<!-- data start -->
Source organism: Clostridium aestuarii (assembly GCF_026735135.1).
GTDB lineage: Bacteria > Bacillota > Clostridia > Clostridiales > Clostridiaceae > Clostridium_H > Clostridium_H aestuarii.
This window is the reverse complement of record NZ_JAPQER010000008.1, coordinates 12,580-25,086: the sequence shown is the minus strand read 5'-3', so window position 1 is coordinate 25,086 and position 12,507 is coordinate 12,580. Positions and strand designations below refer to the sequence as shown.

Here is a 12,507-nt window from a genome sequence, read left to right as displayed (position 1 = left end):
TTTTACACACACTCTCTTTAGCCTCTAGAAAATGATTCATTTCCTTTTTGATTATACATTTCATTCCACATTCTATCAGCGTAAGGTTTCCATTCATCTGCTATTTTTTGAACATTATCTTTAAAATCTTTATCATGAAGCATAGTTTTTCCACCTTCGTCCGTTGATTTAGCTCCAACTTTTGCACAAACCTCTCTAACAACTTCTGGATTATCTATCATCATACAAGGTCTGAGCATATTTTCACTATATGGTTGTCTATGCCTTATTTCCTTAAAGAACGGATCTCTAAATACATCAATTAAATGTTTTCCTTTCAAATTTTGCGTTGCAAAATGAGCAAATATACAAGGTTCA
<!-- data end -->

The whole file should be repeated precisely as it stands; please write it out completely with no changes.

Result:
Source organism: Clostridium aestuarii (assembly GCF_026735135.1).
GTDB lineage: Bacteria > Bacillota > Clostridia > Clostridiales > Clostridiaceae > Clostridium_H > Clostridium_H aestuarii.
This window is the reverse complement of record NZ_JAPQER010000008.1, coordinates 12,580-25,086: the sequence shown is the minus strand read 5'-3', so window position 1 is coordinate 25,086 and position 12,507 is coordinate 12,580. Positions and strand designations below refer to the sequence as shown.

Here is a 12,507-nt window from a genome sequence, read left to right as displayed (position 1 = left end):
TTTTACACACACTCTCTTTAGCCTCTAGAAAATGATTCATTTCCTTTTTGATTATACATTTCATTCCACATTCTATCAGCGTAAGGTTTCCATTCATCTGCTATTTTTTGAACATTATCTTTAAAATCTTTATCATGAAGCATAGTTTTTCCACCTTCGTCCGTTGATTTAGCTCCAACTTTTGCACAAACCTCTCTAACAACTTCTGGATTATCTATCATCATACAAGGTCTGAGCATATTTTCACTATATGGTTGTCTATGCCTTATTTCCTTAAAGAACGGATCTCTAAATACATCAATTAAATGTTTTCCTTTCAAATTTTGCGTTGCAAAATGAGCAAATATACAAGGTTCA